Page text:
Siemens Energy, sports car maker Porsche and several international companies have given the green light for the construction of a pilot project in southern Chile to use green hydrogen produced from wind power for making synthetic fuel.

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Italian utility Enel together with Chilean power company AME and oil firm ENAP in October had already unveiled plans for the plant in Cabo Negro in the Magellan Strait on the southernmost tip of South America, which will be the world’s first to produce climate-neutral e-fuels on an industrial scale. But the project then was still pending on last permits from local authorities.

“Electro-mobility is a top priority at Porsche. E-fuels for cars are a worthwhile complement to that – if they’re produced in parts of the world where a surplus of sustainable energy is available,” Porsche chief executive Oliver Blume said today.

“They are an additional element on the road to decarbonisation. Their advantages lie in their ease of application: e-fuels can be used in combustion engines and plug-in hybrids, and can make use of the existing network of filling stations.”

German government support

Germany’s economics ministry is supporting the Chilean project called ‘Haru Oni’ with €8.23m ($9.94m) as part of its national hydrogen strategy that seeks to also source green fuels from abroad given Germany’s limited space for domestic hydrogen production from renewables.

“German companies are taking a leading position in hydrogen technologies globally. The ‘Haru Oni’ project is a good example for that,” German economics and energy minister Peter Altmaier said.

“With the project we show that green hydrogen and its follow-up products can be produced sustainably with the most modern technologies ‘Made in Germany’, for example in Chile.”

Siemens Energy is the co-developer and systems integrator of the Chilean project, its Siemens Gamesa unit will provide the wind turbines for it, while Siemens Energy proton exchange membrane electrolysers will convert the wind power into green hydrogen.

Methanol from hydrogen

In a second step, CO2 will be filtered out of the air and combined with the green hydrogen to form synthetic methanol (renewable methanol), which can be converted into gasoline using an MTG (methanol to gasoline) technology to be licensed and supported by oil major Exxon Mobil.

The production method means the project will need to employ direct-air capture, a very expensive way of getting CO2 on a per-tonne basis.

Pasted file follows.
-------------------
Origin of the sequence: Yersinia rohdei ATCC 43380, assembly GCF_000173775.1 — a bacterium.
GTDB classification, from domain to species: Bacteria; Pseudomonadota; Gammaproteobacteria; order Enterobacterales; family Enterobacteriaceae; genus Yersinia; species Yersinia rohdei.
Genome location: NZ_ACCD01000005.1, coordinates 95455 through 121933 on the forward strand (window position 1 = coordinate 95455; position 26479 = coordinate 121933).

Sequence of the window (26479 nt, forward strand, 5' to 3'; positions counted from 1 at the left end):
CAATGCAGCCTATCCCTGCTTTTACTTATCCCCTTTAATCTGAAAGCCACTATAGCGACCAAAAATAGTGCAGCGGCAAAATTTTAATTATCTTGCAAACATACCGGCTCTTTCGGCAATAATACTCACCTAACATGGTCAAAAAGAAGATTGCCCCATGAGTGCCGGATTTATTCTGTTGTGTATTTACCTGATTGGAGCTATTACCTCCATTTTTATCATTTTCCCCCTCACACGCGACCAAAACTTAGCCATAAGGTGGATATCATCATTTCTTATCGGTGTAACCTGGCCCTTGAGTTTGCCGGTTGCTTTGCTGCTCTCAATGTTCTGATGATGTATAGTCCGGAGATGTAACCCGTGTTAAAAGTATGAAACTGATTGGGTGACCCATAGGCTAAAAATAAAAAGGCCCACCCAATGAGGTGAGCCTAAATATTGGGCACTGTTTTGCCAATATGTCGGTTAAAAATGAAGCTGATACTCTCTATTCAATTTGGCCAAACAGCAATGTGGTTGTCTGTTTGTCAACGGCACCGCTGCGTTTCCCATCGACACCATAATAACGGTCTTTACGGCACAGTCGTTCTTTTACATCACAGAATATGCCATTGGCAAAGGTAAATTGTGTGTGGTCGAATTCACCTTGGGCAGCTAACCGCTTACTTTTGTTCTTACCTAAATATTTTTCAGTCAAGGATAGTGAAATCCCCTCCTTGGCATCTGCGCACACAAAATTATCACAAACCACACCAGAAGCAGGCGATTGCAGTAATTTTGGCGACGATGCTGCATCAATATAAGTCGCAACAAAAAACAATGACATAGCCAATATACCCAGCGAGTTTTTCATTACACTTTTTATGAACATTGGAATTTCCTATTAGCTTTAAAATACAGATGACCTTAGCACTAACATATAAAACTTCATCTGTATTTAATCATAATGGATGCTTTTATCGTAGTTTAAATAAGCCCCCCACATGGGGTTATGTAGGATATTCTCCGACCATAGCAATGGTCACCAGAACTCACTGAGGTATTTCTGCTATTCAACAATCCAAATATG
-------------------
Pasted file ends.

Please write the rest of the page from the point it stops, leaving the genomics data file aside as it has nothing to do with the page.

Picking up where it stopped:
The consortium expects to produce 130,000 litres of e-fuels as early as 2022. In two further phases, capacity is then to be increased to about 55m litres of e-fuels a year by 2024, and around 550m litres by 2026.

“Establishing a sustainable energy economy is going to require some rethinking. Renewable energy will no longer be produced only where it’s needed, but where natural resources like wind and sun are available on a massive scale,” Siemens Energy chief executive Christian Bruch said.

“So new supply chains are going to arise all over the world to carry renewable energy from one region to another. That’s especially important for Germany, which – bottom-line – has to import energy if it’s going to meet its nationwide demand.”

“Hydrogen will come to play an increasingly important role in storing and transporting energy. Which is why the German government’s support for the project is an important signal.”

Porsche will be the primary customer for the green fuel produced at the Chilean pilot plant.

The sports car maker - which invests roughly €20m initially - as a first phase plans to use the e-fuels from Chile in beacon projects. Those include using the e-fuel in vehicles for Porsche motorsports, at the Porsche Experience Centers and going forward also in serial production sports cars.

Strait of Magellan winds

Enel through its Enel Green Power Chile (EGP Chile) unit will contribute to the project by generating wind power for the electrolyser that will produce green hydrogen.

"Together with our partners, we are pioneering the development of green hydrogen in Chile,” said Salvatore Bernabei, head of Enel Group’s Global Power Generation.

"Leveraging on the availability of wind resources in Patagonia and in the Magallanes region in particular, we are building a state-of-the-art green hydrogen project that will help us acquire further insights into this technology."

The Strait of Magellan with its passage between southern Atlantic to the Pacific is known for strong and unpredictable winds.

Enel is the largest power company in Chile, with a generation capacity of 7.2GW, 4.7GW of which are renewable.